132 Glimpses of Our Ancestors.
And, lo! the mist is on the hill,
The rain is driving fast, The evening skies are wild and dark,
And chilly blows the blast.
And now this roof—for many a year,
In many a storm so wild— This humble roof has been a home,
A shelter for my child.
And now this roof, her father's roof, Can be her home no more—
How shall I close mine house to-night ? How bear to bar my door ?
To shut her out for whom so oft
It gladly open'd wide! To shut her out that was so long
My joy, my hope, my pride!
"We, in these sheltering walls, to-night,
On beds so soft and warm, Shall rest uninjur'd by the shower,
And shelter'd from the storm.
But she is in her cold, damp bed;
And o'er her lonely grave The driving shower will wildly beat,
The ruthless whirlwind rave.
And livid fires will glare around, And pealing thunders roar;—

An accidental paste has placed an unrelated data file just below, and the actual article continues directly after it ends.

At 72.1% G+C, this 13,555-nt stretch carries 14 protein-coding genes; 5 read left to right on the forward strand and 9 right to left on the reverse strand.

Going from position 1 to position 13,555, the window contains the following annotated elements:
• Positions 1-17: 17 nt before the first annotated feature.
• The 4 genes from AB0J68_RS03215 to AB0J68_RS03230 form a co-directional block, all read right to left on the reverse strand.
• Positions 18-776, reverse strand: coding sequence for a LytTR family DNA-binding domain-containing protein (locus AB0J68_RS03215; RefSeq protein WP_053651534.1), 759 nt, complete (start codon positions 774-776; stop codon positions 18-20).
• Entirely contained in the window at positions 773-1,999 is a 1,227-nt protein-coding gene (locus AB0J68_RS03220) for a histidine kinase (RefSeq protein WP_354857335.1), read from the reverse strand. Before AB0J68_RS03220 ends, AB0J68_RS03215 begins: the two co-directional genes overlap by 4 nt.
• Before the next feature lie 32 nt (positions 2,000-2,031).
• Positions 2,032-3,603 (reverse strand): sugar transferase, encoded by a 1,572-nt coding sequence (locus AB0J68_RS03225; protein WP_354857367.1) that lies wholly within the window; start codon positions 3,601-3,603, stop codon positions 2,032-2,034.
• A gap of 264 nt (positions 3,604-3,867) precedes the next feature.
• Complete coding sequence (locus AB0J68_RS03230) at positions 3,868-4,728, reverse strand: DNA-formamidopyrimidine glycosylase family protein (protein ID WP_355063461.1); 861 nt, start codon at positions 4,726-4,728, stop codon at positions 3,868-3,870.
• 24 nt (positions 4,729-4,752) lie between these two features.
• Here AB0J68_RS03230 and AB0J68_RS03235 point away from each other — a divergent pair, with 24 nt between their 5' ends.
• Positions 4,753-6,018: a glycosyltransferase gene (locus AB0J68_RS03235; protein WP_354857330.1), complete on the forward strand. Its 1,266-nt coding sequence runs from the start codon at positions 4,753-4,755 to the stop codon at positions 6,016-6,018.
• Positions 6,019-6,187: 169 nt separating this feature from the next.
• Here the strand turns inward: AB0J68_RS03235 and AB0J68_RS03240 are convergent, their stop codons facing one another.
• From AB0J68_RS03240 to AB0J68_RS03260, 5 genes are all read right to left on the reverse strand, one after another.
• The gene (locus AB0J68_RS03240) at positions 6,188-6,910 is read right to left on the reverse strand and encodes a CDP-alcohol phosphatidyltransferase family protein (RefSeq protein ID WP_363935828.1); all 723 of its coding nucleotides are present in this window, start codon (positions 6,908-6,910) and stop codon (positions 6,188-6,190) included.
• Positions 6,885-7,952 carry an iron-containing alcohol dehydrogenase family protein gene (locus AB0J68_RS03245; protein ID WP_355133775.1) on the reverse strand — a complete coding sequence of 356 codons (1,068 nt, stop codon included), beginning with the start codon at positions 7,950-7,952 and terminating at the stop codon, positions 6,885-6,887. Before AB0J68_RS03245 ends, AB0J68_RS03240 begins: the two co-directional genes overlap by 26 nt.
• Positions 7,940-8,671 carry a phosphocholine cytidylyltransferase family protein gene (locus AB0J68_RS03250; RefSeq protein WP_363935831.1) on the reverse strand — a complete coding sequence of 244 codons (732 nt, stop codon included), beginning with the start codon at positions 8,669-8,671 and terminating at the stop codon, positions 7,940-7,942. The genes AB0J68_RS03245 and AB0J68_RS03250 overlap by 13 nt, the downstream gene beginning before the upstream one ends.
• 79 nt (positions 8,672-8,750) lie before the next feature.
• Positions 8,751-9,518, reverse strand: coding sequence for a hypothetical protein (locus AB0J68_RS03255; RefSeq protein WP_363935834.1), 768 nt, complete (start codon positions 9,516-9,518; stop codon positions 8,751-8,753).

How can I close mine house to-night ? How bear to bar my door ?
But wildly, idly flows my verse: How vain are thoughts like these;
She heeds not now the driving shower, The tempest, or the breeze.
In vain for her the Spring shall bloom,
The suns of Summer glow; In vain the fruits of Autumn snule,
The blasts of Winter blow.
Untroubled in the silent tomb
She lies in peaceful sleep, While I in this wide world am left
To wander and to weep!
Clarissa! thou hast been to me
A blessing from thy birth! And time, that added to thy years,
Still added to thy worth.
A little lovely babe wert thou,
Within thy mother's arms, When first thy father used to gaze
And doat upon thy charms.